of Am., 511 U.S. 375, 377 (1994) (noting that federal courts are courts of limited jurisdiction and
“[i]t is to be presumed that a cause lies outside this limited jurisdiction, and the burden of
establishing the contrary rests upon the party asserting jurisdiction” (internal citations omitted)).
When reviewing a motion to dismiss for lack of jurisdiction under Rule 12(b)(1),
a court must review the complaint liberally, granting the plaintiff the benefit of all inferences that
can be derived from the facts alleged. Barr v. Clinton, 370 F.3d 1196, 1199 (D.C. Cir. 2004).
Nevertheless, “the court need not accept factual inferences drawn by plaintiffs if those inferences
are not supported by facts alleged in the complaint, nor must the Court accept plaintiff=s legal
conclusions.” Speelman v. United States, 461 F. Supp. 2d 71, 73 (D.D.C. 2006). A court may
consider materials outside the pleadings to determine its jurisdiction. Settles v. U.S. Parole
Comm’n, 429 F.3d 1098, 1107 (D.C. Cir. 2005); Coal. for Underground Expansion v. Mineta,
333 F.3d 193, 198 (D.C. Cir. 2003). A court has “broad discretion to consider relevant and
competent evidence” to resolve factual issues raised by a Rule 12(b)(1) motion. Finca Santa
Elena, Inc. v. U.S. Army Corps of Engineers, 873 F. Supp. 2d 363, 368 (D.D.C. 2012) (citing 5B
Charles Wright & Arthur Miller, Fed. Prac. & Pro., Civil § 1350 (3d ed. 2004)); see also
Macharia v. United States, 238 F. Supp. 2d 13, 20 (D.D.C. 2002) (in reviewing a factual
challenge to the truthfulness of the allegations in a complaint, a court may examine testimony
and affidavits), aff’d, 334 F.3d 61 (2003). In these circumstances, consideration of documents
outside the pleadings does not convert the motion to dismiss into one for summary judgment.
Al-Owhali v. Ashcroft, 279 F. Supp. 2d 13, 21 (D.D.C. 2003).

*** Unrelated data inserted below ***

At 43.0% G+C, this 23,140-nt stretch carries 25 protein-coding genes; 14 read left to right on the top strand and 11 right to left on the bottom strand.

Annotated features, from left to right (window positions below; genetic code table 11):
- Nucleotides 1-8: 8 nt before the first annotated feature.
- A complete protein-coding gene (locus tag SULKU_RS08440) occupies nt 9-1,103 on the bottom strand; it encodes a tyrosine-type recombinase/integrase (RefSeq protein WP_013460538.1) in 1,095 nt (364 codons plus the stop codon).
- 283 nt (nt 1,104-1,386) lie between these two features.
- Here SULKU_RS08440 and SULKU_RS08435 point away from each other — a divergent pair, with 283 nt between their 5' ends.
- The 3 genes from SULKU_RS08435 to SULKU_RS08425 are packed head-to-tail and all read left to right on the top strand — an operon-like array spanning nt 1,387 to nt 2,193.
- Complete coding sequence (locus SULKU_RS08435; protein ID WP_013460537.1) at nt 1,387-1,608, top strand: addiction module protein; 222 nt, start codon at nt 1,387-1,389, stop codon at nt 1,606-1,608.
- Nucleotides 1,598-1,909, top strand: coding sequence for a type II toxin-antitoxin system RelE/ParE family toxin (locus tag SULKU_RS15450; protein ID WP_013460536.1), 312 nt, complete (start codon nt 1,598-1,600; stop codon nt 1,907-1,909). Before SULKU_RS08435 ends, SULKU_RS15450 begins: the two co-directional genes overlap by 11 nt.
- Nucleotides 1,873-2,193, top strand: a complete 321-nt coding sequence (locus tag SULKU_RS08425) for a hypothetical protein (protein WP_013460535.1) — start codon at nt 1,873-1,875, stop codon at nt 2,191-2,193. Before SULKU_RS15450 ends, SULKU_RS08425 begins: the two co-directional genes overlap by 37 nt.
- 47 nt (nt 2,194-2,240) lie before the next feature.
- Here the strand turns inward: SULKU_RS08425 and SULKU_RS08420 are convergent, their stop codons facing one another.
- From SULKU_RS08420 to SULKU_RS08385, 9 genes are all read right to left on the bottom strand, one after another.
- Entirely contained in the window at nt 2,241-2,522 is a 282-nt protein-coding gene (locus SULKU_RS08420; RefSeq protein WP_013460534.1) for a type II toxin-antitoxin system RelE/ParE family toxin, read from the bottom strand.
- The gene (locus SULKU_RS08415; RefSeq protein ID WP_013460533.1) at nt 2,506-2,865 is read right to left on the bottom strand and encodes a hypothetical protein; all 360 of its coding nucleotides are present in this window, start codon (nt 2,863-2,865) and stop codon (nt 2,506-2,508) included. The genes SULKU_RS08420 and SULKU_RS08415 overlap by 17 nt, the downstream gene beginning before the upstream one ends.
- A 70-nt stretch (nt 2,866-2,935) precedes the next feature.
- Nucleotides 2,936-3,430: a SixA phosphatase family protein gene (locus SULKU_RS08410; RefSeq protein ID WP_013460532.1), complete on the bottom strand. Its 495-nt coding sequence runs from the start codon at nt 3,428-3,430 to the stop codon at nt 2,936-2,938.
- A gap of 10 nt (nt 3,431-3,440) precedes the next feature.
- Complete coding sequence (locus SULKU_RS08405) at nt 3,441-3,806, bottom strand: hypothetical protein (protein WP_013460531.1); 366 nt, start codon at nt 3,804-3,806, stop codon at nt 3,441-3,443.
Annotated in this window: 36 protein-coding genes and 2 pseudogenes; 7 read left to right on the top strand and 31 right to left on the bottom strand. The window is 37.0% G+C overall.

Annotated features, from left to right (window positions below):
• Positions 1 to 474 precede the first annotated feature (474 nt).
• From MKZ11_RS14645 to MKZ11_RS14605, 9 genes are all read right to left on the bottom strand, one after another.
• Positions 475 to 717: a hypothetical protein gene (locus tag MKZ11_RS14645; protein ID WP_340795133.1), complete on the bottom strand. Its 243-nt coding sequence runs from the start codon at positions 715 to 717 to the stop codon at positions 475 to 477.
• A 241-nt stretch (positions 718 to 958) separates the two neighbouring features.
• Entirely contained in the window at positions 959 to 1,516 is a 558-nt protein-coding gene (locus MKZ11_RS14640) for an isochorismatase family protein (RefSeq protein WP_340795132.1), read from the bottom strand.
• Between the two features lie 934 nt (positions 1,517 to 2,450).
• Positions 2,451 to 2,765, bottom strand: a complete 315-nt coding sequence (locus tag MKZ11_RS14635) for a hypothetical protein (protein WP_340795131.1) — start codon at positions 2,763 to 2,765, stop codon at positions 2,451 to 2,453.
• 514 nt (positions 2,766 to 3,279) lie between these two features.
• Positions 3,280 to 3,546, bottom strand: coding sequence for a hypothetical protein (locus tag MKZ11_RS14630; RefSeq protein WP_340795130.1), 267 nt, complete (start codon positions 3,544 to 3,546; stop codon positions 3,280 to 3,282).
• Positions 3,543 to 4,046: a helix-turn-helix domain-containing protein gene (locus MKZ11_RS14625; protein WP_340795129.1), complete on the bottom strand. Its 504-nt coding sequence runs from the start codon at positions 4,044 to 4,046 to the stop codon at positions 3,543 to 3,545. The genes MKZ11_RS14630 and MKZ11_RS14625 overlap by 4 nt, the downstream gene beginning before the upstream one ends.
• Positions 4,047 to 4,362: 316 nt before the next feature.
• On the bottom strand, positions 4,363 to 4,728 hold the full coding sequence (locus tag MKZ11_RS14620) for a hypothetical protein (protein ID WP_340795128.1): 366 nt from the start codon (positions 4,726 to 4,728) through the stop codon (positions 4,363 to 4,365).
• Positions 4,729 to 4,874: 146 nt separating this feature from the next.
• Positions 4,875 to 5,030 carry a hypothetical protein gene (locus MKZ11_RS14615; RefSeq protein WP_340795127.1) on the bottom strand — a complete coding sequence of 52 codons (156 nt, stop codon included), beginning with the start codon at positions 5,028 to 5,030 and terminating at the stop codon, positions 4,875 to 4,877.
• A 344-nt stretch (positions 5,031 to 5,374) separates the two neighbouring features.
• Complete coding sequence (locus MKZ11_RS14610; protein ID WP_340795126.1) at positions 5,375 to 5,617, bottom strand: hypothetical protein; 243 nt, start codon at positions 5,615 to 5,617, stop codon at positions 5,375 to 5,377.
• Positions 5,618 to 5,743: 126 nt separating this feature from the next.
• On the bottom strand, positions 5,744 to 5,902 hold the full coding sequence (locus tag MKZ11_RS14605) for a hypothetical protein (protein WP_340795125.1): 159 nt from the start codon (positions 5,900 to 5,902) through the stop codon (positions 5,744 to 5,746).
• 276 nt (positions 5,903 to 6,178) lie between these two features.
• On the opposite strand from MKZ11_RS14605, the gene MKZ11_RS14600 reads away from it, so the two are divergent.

B. Motion to Dismiss Under Rule 12(b)(6)
A motion to dismiss under Federal Rule of Civil Procedure 12(b)(6) challenges
the adequacy of a complaint on its face. Fed. R. Civ. P. 12(b)(6). To survive the motion, a
complaint must contain sufficient factual information, accepted as true, to “state a claim to relief
that is plausible on its face.” Ashcroft v. Iqbal, 556 U.S. 662, 678 (2009) (quoting Bell Atl. Corp.
v. Twombly, 550 U.S. 544, 555 (2007)). A court must assume the truth of all well-pleaded
factual allegations and construe reasonable inferences from those allegations in favor of the
plaintiff. Sissel v. Dep’t of Health & Human Servs., 760 F.3d 1, 4 (D.C. Cir. 2014). A court
need not accept inferences drawn by a plaintiff if such inferences are not supported by the facts
set out in the complaint. Kowal v. MCI Commc’ns Corp., 16 F.3d 1271, 1276 (D.C. Cir. 1994).
Further, a court does not need to accept as true legal conclusions set forth in a complaint. Iqbal,
556 U.S. at 678. In deciding a motion under Rule 12(b)(6), a court may consider the facts
alleged in the complaint, documents attached to the complaint as exhibits or incorporated by
reference, and matters about which the court may take judicial notice. Abhe & Svoboda, Inc. v.
Chao, 508 F.3d 1052, 1059 (D.C. Cir. 2007).
A. The FTCA Claims
Mr. Richardson brings three claims under the FTCA alleging wrongful
termination, invasion of privacy, and intentional infliction of emotional distress. His claims must